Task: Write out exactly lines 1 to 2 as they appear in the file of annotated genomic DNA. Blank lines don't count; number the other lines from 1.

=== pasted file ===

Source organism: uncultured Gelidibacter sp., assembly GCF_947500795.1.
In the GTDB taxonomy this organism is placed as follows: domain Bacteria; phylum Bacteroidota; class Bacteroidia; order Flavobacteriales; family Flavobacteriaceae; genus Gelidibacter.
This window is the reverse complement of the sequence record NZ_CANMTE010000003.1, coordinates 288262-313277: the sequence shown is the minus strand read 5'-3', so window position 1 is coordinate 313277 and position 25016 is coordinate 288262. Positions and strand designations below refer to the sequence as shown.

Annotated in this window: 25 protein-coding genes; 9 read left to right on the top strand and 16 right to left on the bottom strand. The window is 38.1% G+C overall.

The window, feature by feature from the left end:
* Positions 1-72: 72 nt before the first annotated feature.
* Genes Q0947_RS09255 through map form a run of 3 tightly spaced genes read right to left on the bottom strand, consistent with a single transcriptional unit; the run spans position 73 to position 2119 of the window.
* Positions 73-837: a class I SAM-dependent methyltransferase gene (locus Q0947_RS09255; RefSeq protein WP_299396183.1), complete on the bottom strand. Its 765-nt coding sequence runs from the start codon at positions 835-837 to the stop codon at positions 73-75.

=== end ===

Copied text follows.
Source organism: uncultured Gelidibacter sp., assembly GCF_947500795.1.
In the GTDB taxonomy this organism is placed as follows: domain Bacteria; phylum Bacteroidota; class Bacteroidia; order Flavobacteriales; family Flavobacteriaceae; genus Gelidibacter.